The title on a recent issue of The Radish was the quote, from a Guild Executive member, saying that free speech was alright ‘as long as it is approved by us’. Well, they’re certainly ramming that policy home.

The Guild and I

Being one of the News Editors of Redbrick, I don’t know what the repercussions will be if and when I decide to publish this in paper form. The Guild Exec may well bring Angell-fire down on my head as retribution. I could be ‘fired’, although I really hope not. But I really hope that that doesn’t happen, because free speech should not come at a price. Redbrick pays through the nose for it.

Let me re-assert that as far as I know none of this is untrue. However, if it is, please let me know and I will change my views accordingly. I would love to be proved wrong as I don’t particularly want to think that ‘our’ Guild of Students is acting in this manner. But for now, no one has successfully refuted these arguments. If you would like to try, please contact me (

Rebecca King


  • Have just read "High Society" by Ben Elton, and can only say that, like Paula, you need to choose your moment well, have cast-iron facts, proof, and perhaps even take some legal advice before going public on these issues, especially your assertions on men and women. Also, make sure your Redbrick colleagues are with you on this, unless you are so convinced of the rightness of your case that you are willing to face the fire alone. "truth has stumbled in the streets, honesty cannot enter. Truth is nowhere to be found, and whoever shuns evil becomes a prey." (Isaiah 59:14,15.)

    By Blogger Cora, at 9:14 pm  

  • That's an astonishingly brave article. Whether you are allowed to publish it or not, I'm very proud of you.

    Tom x

    By Blogger Tom, at 10:14 am  

  • It's now been published in a trial paper form, which I have given to people at BUECU to peruse and make sure it's factually correct. If it's not, I won't distribute, obviously. If it is I'm going to have to make a very hard decision, because this is completely independent from Redbrick and I'm going it alone (albeit with the support of loads of people at uni). My editor read it yesterday and told me the Guild Exec would probably put a lot of pressure on him to get rid of me. So it's a question of whether I want to stand up for free speech or whether it really doesn't matter that much and I should just keep my job at Redbrick, which I love.

    I personally think I'll publish it. I don't want to compromise my beliefs and I don't want the Guild to get away with all this, if indeed it's all true.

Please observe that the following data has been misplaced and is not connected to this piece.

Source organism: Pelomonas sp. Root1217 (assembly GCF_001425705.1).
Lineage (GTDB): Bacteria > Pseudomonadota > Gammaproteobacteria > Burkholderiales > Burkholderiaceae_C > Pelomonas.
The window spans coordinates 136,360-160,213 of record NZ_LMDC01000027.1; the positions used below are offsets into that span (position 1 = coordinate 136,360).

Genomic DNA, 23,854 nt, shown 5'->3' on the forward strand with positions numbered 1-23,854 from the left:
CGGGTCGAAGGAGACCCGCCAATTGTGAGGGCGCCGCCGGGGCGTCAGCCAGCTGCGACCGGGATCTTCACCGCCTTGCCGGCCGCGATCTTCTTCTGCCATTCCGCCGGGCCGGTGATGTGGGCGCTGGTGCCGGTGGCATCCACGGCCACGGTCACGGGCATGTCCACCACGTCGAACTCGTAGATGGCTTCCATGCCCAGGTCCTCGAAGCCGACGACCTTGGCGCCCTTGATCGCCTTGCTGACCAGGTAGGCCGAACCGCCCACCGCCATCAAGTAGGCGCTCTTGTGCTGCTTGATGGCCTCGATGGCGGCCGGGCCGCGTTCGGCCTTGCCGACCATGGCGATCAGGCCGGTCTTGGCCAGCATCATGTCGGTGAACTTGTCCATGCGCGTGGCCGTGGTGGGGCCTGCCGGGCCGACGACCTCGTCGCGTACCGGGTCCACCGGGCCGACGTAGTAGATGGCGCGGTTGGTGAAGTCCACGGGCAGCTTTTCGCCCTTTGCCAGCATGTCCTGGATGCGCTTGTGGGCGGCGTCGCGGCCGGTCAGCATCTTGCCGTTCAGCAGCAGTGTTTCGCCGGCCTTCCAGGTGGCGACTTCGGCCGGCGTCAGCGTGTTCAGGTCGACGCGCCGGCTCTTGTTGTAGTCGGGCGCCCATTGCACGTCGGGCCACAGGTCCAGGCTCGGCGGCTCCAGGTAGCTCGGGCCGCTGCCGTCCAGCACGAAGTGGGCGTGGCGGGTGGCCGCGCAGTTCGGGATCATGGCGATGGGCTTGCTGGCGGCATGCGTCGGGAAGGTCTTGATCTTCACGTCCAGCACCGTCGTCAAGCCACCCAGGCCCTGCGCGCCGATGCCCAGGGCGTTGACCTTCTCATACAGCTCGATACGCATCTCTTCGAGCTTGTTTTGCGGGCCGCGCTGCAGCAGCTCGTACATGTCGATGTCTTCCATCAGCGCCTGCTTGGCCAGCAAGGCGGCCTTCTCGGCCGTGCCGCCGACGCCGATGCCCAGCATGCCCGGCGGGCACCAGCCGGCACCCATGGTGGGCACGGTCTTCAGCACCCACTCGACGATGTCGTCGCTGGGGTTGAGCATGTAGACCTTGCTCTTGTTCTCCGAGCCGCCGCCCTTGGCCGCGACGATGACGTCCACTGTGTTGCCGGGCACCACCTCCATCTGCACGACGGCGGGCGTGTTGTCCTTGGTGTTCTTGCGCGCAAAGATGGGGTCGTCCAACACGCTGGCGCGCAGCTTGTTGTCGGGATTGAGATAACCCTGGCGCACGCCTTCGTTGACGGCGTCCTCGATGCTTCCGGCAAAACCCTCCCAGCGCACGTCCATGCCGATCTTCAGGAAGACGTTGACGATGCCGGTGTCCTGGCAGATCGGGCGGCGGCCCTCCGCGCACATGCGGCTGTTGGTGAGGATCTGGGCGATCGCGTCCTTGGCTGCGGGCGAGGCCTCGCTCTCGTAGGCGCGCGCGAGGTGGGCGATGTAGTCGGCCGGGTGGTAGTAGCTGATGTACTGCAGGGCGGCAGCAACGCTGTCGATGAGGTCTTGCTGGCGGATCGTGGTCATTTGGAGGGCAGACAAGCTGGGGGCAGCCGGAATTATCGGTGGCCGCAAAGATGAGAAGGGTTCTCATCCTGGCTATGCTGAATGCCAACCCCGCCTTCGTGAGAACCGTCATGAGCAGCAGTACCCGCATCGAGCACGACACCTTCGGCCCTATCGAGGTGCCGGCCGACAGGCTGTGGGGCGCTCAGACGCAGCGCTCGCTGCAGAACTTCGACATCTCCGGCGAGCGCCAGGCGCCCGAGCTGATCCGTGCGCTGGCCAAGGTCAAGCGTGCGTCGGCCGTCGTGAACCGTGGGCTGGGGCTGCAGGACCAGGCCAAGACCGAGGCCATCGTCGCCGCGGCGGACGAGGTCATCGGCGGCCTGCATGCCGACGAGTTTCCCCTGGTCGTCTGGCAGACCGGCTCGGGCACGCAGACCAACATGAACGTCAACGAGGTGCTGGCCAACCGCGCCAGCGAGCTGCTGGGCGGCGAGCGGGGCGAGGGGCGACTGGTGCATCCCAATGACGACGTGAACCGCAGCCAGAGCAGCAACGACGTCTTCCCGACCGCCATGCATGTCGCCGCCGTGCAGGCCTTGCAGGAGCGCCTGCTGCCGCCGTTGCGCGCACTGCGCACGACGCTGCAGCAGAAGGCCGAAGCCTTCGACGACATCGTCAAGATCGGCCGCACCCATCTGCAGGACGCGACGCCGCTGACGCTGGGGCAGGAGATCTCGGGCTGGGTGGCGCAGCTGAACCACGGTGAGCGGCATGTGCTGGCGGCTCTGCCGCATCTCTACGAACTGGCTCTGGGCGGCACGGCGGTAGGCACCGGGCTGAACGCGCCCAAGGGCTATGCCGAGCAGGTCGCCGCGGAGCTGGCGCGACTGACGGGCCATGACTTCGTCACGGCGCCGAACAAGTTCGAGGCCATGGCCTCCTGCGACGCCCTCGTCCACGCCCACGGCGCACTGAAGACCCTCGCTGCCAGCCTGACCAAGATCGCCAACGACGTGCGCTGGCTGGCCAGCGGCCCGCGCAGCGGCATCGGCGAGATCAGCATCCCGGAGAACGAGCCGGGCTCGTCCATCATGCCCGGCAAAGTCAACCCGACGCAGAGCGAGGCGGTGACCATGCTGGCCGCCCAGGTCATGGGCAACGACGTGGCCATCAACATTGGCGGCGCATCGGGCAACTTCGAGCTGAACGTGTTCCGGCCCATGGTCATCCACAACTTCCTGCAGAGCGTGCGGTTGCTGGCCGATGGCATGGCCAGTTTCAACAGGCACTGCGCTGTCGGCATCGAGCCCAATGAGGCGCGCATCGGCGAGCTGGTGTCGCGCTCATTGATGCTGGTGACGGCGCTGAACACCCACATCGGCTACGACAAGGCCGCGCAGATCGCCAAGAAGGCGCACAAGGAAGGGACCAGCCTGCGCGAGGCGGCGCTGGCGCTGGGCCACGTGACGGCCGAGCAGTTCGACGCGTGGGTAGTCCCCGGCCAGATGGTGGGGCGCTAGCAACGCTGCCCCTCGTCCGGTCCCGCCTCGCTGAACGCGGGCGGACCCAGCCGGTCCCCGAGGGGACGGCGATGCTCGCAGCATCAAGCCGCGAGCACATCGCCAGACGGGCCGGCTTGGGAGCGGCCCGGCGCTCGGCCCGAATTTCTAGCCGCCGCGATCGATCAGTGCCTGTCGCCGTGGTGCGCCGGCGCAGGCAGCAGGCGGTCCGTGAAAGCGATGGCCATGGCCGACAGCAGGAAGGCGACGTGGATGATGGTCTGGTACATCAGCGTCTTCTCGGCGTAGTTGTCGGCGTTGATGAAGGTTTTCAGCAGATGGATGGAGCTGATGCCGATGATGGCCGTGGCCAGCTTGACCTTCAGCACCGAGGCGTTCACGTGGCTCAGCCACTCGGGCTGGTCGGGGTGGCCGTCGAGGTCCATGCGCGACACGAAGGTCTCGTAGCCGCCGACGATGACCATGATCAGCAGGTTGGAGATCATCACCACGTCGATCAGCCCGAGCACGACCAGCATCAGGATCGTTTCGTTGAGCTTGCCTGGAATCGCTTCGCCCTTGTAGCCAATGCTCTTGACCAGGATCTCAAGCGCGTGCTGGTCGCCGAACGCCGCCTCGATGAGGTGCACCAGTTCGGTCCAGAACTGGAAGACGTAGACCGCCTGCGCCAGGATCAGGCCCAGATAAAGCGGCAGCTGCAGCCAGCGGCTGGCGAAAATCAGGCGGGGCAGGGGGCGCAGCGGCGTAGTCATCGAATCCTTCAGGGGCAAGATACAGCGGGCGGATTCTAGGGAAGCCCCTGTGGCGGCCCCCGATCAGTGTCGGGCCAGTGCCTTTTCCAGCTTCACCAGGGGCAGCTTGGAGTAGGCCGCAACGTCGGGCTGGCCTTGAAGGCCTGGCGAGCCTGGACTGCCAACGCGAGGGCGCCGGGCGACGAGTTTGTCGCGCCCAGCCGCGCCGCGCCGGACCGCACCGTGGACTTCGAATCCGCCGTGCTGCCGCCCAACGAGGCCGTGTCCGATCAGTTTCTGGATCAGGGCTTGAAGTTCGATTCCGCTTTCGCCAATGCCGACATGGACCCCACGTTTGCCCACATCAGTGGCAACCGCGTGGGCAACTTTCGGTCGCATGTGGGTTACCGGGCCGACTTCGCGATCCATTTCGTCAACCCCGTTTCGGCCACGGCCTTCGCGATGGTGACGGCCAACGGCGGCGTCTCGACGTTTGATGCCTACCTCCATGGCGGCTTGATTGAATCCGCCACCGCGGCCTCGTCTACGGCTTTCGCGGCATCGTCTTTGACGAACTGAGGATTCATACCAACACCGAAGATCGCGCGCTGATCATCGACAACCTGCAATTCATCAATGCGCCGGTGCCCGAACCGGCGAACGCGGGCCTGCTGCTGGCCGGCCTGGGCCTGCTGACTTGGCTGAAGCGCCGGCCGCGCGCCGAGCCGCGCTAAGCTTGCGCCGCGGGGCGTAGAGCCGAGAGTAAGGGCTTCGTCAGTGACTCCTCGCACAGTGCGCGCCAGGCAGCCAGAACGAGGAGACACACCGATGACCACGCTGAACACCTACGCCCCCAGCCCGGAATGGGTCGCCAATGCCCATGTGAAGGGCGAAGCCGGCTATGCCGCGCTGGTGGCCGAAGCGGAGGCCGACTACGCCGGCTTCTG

Fight the power!!

    By Blogger Bec, at 12:17 pm  

  • Hi, Bec.

    Best wishes,


    By Blogger Paul (probably - maybe Liz), at 6:14 pm  

  • Are you concerned about Freedom of Speech? Or more concerned that your name was put on an article that made you look like a 'cretin'?

    By Blogger Jon, at 8:40 pm  

  • Hey Bec
    i just wanted to say that while it may not mean much, i think you're doin a right standup job.

    By Anonymous mattymac, at 8:22 pm  

  • Unfortunately, whlist not a cretin...
    (Noun-1. Someone suffering from cretinism. 2. loosely, offensive: An idiot.
    Derivative: cretinism
    Noun-A chronic condition caused by a congenital deficiency of thyroid hormone resulting in dwarfism and mental retardation.
    Derivative: cretinous

    Etymology: 18c: from Swiss dialect crestin, from Latin christianus Christian, human creature, emphasizing their humanity in spite of their physical and mental deformity.
    I am quite slow, and understand very little, if anything at all, about what you ave just written!
    Though I trust Tom's judgement when it comes to articles of length and therefore applaud your efforts.

    Go team Bec!

    By Blogger mrjohnfernandez, at 3:42 pm  

  • I've just read the relevant part of the Act in its entirety (Part II of the Education Act 1994.) It’s open to interpretation but if a Society is an affiliate of the Guild (SU) then the Act will apply to that Society. (See S.20 (3)(a)&(b))

    If that is the case, should the ECU be affiliated with the Guild or Students Union, then the relevant parts of the act will apply. If affiliated then the Unions committee would have to be elected by means of a secret ballot.

    I’m no expert in Tort law although legally the Guilds constitution may be a Contract, which would make it legally binding. However, the Education Act would take precedent over the Contract, it being legislation and the contract not.

    It’s difficult to see why the Guild has frozen funds & more importantly what power it has to do so. Also I’d argue that Christians are not an underrepresented group at any establishment, although that doesn’t mean they shouldn’t have a representative group which has a restricted membership.

    Personally I think you should publish the article. The Guild seems a little power mad, especially when it comes to such trivial matters as "man" and "women". They should take a look at criminal law and note that it always refers to "He" rather than "He or She" or "they".

    Should the Guild win a quote from Orwell springs to mind:

    If you want a vision of the future, imagine a boot stamping on a human face - forever.

    By Blogger Jimbo, at 5:06 am